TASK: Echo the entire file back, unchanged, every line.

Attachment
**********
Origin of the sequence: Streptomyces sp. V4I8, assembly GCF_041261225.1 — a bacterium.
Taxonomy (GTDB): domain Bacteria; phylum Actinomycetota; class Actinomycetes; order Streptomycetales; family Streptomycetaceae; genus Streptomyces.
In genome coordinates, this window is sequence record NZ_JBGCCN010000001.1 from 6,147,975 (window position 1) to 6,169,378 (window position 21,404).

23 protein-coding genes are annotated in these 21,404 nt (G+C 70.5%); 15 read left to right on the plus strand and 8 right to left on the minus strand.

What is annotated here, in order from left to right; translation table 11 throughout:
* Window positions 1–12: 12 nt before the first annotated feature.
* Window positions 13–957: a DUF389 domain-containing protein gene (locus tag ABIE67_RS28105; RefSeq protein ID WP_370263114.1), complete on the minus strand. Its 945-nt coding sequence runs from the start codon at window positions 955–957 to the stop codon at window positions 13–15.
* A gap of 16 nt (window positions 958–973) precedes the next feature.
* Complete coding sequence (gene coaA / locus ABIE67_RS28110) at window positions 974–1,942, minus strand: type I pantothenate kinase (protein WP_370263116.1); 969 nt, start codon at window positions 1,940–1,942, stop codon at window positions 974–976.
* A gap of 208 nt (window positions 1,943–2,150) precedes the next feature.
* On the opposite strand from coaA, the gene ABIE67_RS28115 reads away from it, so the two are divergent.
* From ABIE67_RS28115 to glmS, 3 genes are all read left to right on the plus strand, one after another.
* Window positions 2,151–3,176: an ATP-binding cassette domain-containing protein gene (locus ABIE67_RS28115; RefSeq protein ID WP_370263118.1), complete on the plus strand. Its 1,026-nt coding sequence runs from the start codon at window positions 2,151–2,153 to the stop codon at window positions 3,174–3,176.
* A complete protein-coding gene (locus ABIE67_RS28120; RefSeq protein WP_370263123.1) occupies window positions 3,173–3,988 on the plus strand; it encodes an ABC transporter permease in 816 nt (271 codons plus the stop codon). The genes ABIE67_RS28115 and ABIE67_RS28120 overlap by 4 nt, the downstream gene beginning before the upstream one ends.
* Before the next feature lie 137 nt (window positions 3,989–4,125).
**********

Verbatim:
Origin of the sequence: Streptomyces sp. V4I8, assembly GCF_041261225.1 — a bacterium.
Taxonomy (GTDB): domain Bacteria; phylum Actinomycetota; class Actinomycetes; order Streptomycetales; family Streptomycetaceae; genus Streptomyces.
In genome coordinates, this window is sequence record NZ_JBGCCN010000001.1 from 6,147,975 (window position 1) to 6,169,378 (window position 21,404).

23 protein-coding genes are annotated in these 21,404 nt (G+C 70.5%); 15 read left to right on the plus strand and 8 right to left on the minus strand.

What is annotated here, in order from left to right; translation table 11 throughout:
* Window positions 1–12: 12 nt before the first annotated feature.
* Window positions 13–957: a DUF389 domain-containing protein gene (locus tag ABIE67_RS28105; RefSeq protein ID WP_370263114.1), complete on the minus strand. Its 945-nt coding sequence runs from the start codon at window positions 955–957 to the stop codon at window positions 13–15.
* A gap of 16 nt (window positions 958–973) precedes the next feature.
* Complete coding sequence (gene coaA / locus ABIE67_RS28110) at window positions 974–1,942, minus strand: type I pantothenate kinase (protein WP_370263116.1); 969 nt, start codon at window positions 1,940–1,942, stop codon at window positions 974–976.
* A gap of 208 nt (window positions 1,943–2,150) precedes the next feature.
* On the opposite strand from coaA, the gene ABIE67_RS28115 reads away from it, so the two are divergent.
* From ABIE67_RS28115 to glmS, 3 genes are all read left to right on the plus strand, one after another.
* Window positions 2,151–3,176: an ATP-binding cassette domain-containing protein gene (locus ABIE67_RS28115; RefSeq protein ID WP_370263118.1), complete on the plus strand. Its 1,026-nt coding sequence runs from the start codon at window positions 2,151–2,153 to the stop codon at window positions 3,174–3,176.
* A complete protein-coding gene (locus ABIE67_RS28120; RefSeq protein WP_370263123.1) occupies window positions 3,173–3,988 on the plus strand; it encodes an ABC transporter permease in 816 nt (271 codons plus the stop codon). The genes ABIE67_RS28115 and ABIE67_RS28120 overlap by 4 nt, the downstream gene beginning before the upstream one ends.
* Before the next feature lie 137 nt (window positions 3,989–4,125).